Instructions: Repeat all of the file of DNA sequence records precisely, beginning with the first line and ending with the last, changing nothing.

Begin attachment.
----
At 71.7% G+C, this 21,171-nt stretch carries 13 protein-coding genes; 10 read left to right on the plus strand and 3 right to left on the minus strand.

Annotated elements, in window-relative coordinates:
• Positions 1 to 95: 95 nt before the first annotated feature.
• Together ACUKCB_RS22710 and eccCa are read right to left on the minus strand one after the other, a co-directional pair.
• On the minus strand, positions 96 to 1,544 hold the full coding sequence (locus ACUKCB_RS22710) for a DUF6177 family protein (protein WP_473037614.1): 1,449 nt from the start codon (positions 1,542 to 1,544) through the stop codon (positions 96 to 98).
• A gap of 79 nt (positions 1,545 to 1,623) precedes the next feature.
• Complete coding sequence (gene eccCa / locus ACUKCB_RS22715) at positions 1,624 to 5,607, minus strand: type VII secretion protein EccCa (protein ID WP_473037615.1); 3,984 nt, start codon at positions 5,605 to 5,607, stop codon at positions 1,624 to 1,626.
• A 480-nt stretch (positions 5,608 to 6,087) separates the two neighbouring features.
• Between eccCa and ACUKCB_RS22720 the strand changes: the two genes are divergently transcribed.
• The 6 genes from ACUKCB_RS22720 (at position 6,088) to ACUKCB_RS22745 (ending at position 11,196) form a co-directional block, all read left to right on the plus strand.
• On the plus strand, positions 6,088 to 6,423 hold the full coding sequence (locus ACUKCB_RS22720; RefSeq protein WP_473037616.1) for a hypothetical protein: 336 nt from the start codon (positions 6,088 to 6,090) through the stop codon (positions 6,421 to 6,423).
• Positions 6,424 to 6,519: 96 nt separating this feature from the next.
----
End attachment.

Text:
At 71.7% G+C, this 21,171-nt stretch carries 13 protein-coding genes; 10 read left to right on the plus strand and 3 right to left on the minus strand.

Annotated elements, in window-relative coordinates:
• Positions 1 to 95: 95 nt before the first annotated feature.
• Together ACUKCB_RS22710 and eccCa are read right to left on the minus strand one after the other, a co-directional pair.
• On the minus strand, positions 96 to 1,544 hold the full coding sequence (locus ACUKCB_RS22710) for a DUF6177 family protein (protein WP_473037614.1): 1,449 nt from the start codon (positions 1,542 to 1,544) through the stop codon (positions 96 to 98).
• A gap of 79 nt (positions 1,545 to 1,623) precedes the next feature.
• Complete coding sequence (gene eccCa / locus ACUKCB_RS22715) at positions 1,624 to 5,607, minus strand: type VII secretion protein EccCa (protein ID WP_473037615.1); 3,984 nt, start codon at positions 5,605 to 5,607, stop codon at positions 1,624 to 1,626.
• A 480-nt stretch (positions 5,608 to 6,087) separates the two neighbouring features.
• Between eccCa and ACUKCB_RS22720 the strand changes: the two genes are divergently transcribed.
• The 6 genes from ACUKCB_RS22720 (at position 6,088) to ACUKCB_RS22745 (ending at position 11,196) form a co-directional block, all read left to right on the plus strand.
• On the plus strand, positions 6,088 to 6,423 hold the full coding sequence (locus ACUKCB_RS22720; RefSeq protein WP_473037616.1) for a hypothetical protein: 336 nt from the start codon (positions 6,088 to 6,090) through the stop codon (positions 6,421 to 6,423).
• Positions 6,424 to 6,519: 96 nt separating this feature from the next.